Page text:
Specifically, after the May 2013 seizure of James’ signs and the filing of the First Action, the City made well known to James that, despite its earlier mixed messages regarding James’ possession, the City was now taking exclusion possession of the subject property. In particular, the City established unequivocally that it was taking possession of the subject property by: (1) filing in the State Action an August 15, 2013 Certification stating that the City took possession of the subject property on June 4, 2010, Doc. No. 14-17, City Ex. M; (2) notifying James’ then-attorneys that James does not have a legal right of possession to the subject property, that neither James nor any other person is authorized to enter the subject property, and that any personal property found on the subject property will be removed without notice, Doc. No. 29-6, James Opp’n Ex. F; Doc. No. 14-21, City Ex. Q; and (3) issuing tax reimbursement checks on the subject property to James.
Slip op. at 19-20.
Thus, the court concluded, "[t]hese actions left no question that the City was exercising its right of possession of the subject property to the exclusion of James, and the City took no contradictory actions suggesting to James that she still had possession of the subject property (such as by taxing James and/or requiring her to maintain the property as it previously did)." Slip op. at 20.
Once the court determined the City now has exclusive possession of the land, it had little problem disposing of the property owner's federal claims. Her Fourth Amendment rights were not violated, because the City has a clear possessory interest in the land, and its seizure of the signs was reasonable. The City provided her all the process that was required under the circumstances because it gave pre-deprivation notice and "announced its intentions" to the owner which allowed her the chance to remove or retrieve them. It was not a free speech problem because it is not a public forum for speech, it is "a vacant lot on which a fire station is to be built, and the City never opened it to the public." Slip op. at 29.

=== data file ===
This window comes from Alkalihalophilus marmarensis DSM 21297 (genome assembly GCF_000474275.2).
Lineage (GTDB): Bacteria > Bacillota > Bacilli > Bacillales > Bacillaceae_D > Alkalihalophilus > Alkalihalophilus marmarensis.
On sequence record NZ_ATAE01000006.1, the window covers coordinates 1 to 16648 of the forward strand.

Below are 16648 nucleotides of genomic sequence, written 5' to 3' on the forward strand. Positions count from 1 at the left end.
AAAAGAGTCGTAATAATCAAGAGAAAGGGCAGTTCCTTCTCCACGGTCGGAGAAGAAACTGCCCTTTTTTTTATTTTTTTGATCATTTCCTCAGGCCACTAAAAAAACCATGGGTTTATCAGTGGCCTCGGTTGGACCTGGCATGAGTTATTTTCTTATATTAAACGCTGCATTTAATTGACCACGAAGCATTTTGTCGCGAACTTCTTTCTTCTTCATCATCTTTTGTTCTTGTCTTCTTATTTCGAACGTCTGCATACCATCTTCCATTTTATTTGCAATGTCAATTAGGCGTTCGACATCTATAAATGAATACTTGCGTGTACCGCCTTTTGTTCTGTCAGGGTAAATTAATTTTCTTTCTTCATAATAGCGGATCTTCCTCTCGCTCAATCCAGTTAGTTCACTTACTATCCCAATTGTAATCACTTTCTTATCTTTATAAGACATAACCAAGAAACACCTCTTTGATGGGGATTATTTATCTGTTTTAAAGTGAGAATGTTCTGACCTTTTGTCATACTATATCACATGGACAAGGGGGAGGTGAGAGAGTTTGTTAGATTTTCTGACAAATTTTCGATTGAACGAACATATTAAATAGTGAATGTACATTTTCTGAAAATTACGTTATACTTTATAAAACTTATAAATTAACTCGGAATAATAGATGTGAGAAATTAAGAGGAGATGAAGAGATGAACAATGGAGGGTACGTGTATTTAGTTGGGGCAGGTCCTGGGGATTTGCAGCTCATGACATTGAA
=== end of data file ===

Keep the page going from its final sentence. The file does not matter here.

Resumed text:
The court refused to exercise supplemental jurisdiction over the owner's state law claims.
What's left is the City's ongoing eminent domain case in state court, in which it estimates the compensation for the land taken is $521,000.